Three numbers relate to the farming life, all with very different tones. As you might surmise from the title, accompanied by melancholic flute, ‘The Cull’ isn’t exactly cheery. Inspired by the sight of someone protesting against a badger cull, dressed up as a badger, it tackles the serious problem of culling infected cows to save the herd and how those who do not live by the land often do not understand the demands it makes. On a rather lighter note, The lilting swayalong ‘The Tilling Bird’ uses the image of how chickens (here the rare Marsh Daisy) were used to follow the plough to help turn the soil to serve as a metaphor for love while, in decidedly playful mood, ‘The Woolgatherer’ is a delightful tumble of a song about how daydreaming is probably not recommended when you’re muck spreading. Again, you can imagine this as a club crowd participation number.

The final two songs return to motherhood. With accordion intro and featuring Jo May on spoons (made from the melted debris of bombs dropped in the Vietnam War, apparently), ‘The Raising And The Letting Go’ is a tribute to her own mother who raised her pretty much on her own as well as a recognition that your children with eventually fly the nest while the final number, the short and sweet a capella ‘The Lullaby’, was written for her two-year old son, an encouragement for him to go to sleep with which all parents will sympathise.

If last year’s album marked a triumphant return to the folk world, this firmly consolidates her position as one of the finest contemporary-traditional voices in the field, and were I Eliza Carthy or Cara Dillon I’d be looking over my shoulder very carefully.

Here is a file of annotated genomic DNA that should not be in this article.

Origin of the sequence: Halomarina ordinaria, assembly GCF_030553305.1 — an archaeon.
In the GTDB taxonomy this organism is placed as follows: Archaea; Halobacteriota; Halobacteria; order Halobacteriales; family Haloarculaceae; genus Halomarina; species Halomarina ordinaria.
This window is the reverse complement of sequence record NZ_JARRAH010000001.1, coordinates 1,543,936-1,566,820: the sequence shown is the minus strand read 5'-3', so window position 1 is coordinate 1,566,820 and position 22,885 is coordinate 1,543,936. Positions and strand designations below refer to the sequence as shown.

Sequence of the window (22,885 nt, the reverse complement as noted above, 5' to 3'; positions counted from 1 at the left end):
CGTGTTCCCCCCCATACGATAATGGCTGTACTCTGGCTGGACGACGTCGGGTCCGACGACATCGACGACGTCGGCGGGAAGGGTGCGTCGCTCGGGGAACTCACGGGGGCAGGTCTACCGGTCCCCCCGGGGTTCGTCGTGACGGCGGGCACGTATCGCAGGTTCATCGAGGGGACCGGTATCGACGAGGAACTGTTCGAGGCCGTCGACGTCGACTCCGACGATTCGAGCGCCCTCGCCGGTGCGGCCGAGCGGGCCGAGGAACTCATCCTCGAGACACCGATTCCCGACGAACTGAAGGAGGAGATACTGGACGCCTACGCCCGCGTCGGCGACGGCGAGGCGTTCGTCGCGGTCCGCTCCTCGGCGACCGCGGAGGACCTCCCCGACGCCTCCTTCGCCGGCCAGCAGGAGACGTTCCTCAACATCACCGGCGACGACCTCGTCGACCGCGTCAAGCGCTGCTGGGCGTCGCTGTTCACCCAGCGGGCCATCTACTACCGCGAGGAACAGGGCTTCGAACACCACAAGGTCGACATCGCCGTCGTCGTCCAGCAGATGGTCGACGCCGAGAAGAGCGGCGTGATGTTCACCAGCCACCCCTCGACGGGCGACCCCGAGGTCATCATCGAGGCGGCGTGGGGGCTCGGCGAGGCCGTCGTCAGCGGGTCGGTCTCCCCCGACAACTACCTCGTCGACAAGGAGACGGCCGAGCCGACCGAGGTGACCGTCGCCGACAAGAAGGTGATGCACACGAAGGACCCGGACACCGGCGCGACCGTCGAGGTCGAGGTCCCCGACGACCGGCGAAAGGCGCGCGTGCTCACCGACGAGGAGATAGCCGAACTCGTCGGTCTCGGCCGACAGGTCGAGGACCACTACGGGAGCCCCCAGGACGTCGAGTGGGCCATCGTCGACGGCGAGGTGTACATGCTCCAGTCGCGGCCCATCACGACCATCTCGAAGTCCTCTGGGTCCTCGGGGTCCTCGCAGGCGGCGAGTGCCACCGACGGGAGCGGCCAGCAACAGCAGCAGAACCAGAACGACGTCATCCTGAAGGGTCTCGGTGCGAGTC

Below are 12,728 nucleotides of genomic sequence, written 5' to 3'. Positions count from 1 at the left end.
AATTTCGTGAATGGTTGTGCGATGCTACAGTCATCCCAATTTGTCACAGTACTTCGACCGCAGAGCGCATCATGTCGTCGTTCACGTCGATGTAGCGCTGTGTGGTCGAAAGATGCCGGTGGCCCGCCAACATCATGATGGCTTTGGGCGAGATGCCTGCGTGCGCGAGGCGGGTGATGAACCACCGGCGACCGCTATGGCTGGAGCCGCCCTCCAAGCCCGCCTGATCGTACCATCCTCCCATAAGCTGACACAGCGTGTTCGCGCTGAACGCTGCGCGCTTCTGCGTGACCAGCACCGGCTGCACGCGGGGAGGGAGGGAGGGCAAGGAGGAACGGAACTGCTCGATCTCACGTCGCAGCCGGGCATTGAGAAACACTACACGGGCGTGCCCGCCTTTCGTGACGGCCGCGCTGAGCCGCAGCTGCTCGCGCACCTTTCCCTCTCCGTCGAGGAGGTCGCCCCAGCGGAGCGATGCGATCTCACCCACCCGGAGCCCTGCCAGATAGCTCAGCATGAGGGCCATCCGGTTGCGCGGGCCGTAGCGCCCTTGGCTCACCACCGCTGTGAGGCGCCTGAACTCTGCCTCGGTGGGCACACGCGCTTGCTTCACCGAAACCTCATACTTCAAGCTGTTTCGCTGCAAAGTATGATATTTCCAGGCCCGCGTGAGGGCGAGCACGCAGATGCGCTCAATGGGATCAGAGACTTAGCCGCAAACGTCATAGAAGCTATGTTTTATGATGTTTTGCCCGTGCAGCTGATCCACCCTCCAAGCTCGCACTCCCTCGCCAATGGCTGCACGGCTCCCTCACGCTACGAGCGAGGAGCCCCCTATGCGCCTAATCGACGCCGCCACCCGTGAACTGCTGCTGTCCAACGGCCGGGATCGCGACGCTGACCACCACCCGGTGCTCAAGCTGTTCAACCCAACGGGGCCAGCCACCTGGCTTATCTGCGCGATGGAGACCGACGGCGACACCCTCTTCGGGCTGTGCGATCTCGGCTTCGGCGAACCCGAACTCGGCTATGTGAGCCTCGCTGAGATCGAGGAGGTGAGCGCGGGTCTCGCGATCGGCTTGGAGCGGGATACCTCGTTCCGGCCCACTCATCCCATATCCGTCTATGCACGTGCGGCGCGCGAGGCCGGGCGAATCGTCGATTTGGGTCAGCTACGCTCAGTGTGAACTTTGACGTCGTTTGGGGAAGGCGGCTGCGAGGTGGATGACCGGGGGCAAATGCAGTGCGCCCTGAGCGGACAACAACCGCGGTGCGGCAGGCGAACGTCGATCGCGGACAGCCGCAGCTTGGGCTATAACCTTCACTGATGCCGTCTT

Mike Davies

Artist’s website; www.angehardy.com

‘The Bow To The Sailor’ is the first single from The Lament Of The Black Sheep:

JAMES FINDLAY – Sport And Play (Fellside Recordings FECD238)

Fast becoming the ‘British’ version of America’s Green Linnet record company the astute Paul Adams catches yet another rising ‘folk-star’ for his ever burgeoning roster of excellence. In 2009 James Findlay won the prestigious BBC Radio 2 Young Folk Award and rightly so on the strength of this recording. Let’s not beat about the bush here, Findlay’s vocal approach may not be to everyone’s taste but striking it is, particularly if you happen to like your folk music a little bit…shall we say ‘idiosyncratic’. By definition, the mere mention of the words ‘folk singer’ conjures for many a picture of a wizened old geezer propping up the bar in a local hostelry brandishing a pewter tankard and with his finger firmly stuck in his ear whilst bellowing out the ‘hits’ of yesterday. I’m pleased to say that in this case we can forgo that scenario and be thankful that the youth of today are quite happy to delve into the back catalogue of the dusty Child ballads as did the likes of Fairport and Steeleye Span before them. In a display of opulence with artistic merits in both instrumental and vocal performance that would, I’m sure be met with approval by his own heroes Nic Jones and the sadly departed Tony Rose young Findlay measures up well with engaging renditions of classics including “Tam Lin”, “Sorry The Day I Was Married” and “Foggy Dew”. Personally speaking I’m glad that on the shoulders of one so young a maturity and respect in giving credit where credit’s due by acknowledging the original sources (not something I believe has been taken on board by other young whippersnappers) will gain him a legion of ‘folk’ fans…and hopefully beyond. Watch this space!


Artist website: http://www.fellside.com/